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Defense Attorney Contracdicts Kevorkian’s Account of Suicide

April 21, 1994

DETROIT (AP) _ Dr. Jack Kevorkian’s attorney asserted in opening statements today that the man Kevorkian is accused of helping commit suicide didn’t even die in the county where the self-styled death doctor is being tried.

Attorney Geoffrey Fieger challenged Wayne County’s authority to try Kevorkian, asserting the man actually died in Royal Oak in neighboring Oakland County, where Kevorkian lived until his apartment building was torn down.

The claim contradicted Kevorkian’s own account of the Aug. 4 death of Thomas Hyde, who had the degenerative nerve disorder amyotrophic lateral sclerosis or Lou Gehrig’s disease.

Kevorkian has previously said he drove Hyde to Belle Isle, a Detroit River island park, where Hyde died after pulling a string that released carbon monoxide from a canister into a mask through which he was breathing.

Fieger told jurors Kevorkian only drove to Belle Isle to surrender so Detroit ″could be the center of the world’s attention.″

Kevorkian sat casually reading a paperback today during opening statements in his landmark trial on a charge he violated Michigan’s ban on assisted suicide.

This is the first time the 65-year-old retired pathologist has stood trial for helping someone commit suicide, although he has been present at 20 deaths since 1990.

Kevorkian studied ″Reading Japanese″ as Prosecutor Timothy Kenny described the circumstances of Hyde’s death. Hyde’s fiancee, Heidi Fernandez, wept. Fernandez has said she supported Hyde’s wish to die.

A legal expert said he doubted the exact location of the death would have any bearing on the case because Michigan has a unified criminal court syst 56 ?Pp0. 42 r 20: 4 w 1 1:9 92 2t 7 f 41 4 4 307 y7z 4 2y :0 : 2w 3 f 41 4 4 30 7 q0 7 8 9 7 9 2 1: :2 t 46 y 042 i7 129 : i22 629 px 97 3 2 9 97 9w3 v 0 ;p : k 0 7 2 ) :0 : 2j 74 ;2rsity who is challenging the state’s assisted suicide ban in a separate case.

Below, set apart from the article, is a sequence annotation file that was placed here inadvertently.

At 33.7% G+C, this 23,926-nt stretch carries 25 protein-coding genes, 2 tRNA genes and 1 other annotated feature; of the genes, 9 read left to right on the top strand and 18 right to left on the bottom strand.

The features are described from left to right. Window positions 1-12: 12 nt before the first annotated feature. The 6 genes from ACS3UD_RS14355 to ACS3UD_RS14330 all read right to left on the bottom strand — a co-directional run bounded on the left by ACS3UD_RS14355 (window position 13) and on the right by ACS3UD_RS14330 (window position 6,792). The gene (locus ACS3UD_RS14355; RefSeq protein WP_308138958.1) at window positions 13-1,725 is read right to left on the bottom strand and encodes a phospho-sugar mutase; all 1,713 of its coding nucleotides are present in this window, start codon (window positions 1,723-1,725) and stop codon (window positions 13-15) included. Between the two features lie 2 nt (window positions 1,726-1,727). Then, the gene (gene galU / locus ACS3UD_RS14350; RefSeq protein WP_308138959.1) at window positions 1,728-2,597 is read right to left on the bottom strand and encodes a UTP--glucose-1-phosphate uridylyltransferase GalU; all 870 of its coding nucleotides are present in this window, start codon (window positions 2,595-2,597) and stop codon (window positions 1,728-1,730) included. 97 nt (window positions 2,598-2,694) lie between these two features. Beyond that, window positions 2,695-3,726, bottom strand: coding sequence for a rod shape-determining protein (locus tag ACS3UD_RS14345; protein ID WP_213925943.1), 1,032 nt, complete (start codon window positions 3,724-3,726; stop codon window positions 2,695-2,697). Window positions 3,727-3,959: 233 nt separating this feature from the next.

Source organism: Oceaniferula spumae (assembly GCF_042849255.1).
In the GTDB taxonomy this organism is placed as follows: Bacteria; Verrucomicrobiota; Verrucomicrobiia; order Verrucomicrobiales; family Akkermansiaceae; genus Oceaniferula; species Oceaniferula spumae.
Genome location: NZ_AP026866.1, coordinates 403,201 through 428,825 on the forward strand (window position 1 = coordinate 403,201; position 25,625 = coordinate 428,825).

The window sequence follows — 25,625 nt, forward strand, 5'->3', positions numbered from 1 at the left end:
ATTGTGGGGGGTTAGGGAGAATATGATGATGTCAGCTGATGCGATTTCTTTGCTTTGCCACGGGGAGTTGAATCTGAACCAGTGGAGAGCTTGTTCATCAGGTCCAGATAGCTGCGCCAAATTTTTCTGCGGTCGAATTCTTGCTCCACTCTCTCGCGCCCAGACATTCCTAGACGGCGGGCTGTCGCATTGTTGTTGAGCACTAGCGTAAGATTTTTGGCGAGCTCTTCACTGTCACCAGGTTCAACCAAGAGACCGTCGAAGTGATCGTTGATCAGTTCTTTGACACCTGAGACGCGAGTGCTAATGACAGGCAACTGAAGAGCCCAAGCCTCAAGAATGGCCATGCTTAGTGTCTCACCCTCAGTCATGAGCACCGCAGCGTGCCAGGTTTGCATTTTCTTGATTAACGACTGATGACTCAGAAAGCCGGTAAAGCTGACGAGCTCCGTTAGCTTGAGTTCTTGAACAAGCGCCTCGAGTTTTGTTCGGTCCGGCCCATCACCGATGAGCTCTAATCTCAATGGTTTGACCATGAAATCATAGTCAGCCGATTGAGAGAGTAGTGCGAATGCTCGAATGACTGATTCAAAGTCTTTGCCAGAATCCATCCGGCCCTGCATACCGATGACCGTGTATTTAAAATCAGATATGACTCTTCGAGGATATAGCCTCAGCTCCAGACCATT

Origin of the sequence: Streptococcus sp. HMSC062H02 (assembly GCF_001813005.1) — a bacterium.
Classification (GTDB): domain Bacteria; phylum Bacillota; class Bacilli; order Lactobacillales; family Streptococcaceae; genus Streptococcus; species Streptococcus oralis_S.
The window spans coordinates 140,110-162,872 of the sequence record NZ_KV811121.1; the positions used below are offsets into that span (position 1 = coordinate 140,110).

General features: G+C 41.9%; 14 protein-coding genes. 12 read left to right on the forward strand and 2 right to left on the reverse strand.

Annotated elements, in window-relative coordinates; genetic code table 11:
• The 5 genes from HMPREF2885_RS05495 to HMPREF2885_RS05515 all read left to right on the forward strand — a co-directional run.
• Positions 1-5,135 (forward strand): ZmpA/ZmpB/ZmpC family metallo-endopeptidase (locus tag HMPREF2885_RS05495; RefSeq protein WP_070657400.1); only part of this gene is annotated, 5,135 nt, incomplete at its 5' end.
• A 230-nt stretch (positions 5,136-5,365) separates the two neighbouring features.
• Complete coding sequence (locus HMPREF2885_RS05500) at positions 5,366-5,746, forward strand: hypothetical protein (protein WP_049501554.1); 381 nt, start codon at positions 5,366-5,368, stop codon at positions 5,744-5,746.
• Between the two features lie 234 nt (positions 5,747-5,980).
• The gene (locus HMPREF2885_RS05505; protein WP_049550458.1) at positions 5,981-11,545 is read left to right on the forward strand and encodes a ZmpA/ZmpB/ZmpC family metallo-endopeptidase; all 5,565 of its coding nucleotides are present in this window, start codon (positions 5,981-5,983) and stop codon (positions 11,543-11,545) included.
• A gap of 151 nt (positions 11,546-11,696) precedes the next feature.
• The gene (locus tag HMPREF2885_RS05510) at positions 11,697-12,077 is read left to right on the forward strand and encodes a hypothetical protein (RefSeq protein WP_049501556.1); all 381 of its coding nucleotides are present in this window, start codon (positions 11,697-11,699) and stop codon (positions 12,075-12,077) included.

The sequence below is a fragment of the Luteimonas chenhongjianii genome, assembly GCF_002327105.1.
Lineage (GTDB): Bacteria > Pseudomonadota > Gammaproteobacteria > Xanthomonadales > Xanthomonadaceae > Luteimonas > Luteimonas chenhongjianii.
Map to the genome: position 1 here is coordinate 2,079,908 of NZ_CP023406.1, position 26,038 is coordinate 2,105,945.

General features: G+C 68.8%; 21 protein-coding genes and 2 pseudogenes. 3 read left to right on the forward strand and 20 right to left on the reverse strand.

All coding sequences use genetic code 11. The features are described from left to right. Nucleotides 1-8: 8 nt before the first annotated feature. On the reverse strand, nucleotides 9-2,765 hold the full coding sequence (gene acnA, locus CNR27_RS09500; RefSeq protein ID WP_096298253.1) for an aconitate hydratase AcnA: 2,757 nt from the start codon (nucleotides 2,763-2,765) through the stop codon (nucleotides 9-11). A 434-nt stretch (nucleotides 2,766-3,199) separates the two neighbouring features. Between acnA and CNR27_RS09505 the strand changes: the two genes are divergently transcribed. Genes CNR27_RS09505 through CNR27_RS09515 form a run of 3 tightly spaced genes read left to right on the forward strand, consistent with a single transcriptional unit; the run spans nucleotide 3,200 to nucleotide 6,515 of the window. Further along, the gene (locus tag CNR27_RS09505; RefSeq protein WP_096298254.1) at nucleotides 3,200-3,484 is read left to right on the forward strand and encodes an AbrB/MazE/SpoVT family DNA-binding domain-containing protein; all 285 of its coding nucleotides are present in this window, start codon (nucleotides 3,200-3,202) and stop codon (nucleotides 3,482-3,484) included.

Jurisdictional questions are for judges not juries to decide, Sedler said. He said if a defense attorney generally fails to raise such issues before a trial starts, the attorney gives up the right to do so.

Kenny began calling witnesses late this morning.

The jury includes a housewife, electrician, accountant, student, repairman and department store clerk. Both sides have said they expect the trial to last about two weeks.

If convicted of violating Michigan’s ban on assisted suicide - a ban enacted specifically to stop him - Kevorkian could face four years in prison and a $2,000 fine.

Hyde, 30, who used a wheelchair and could barely talk, made a videotape a month before his suicide saying he wanted to die.

Kevorkian was charged with murder in some deaths before the ban, but those charges were dismissed by judges who ruled that assisting suicide was not a crime then.

Three cases brought against Kevorkian since the ban have been dismissed by judges who ruled that the law is unconstitutional. The state Court of Appeals is considering those cases, as well as a challenge to the law brought by the Michigan American Civil Liberties Union.

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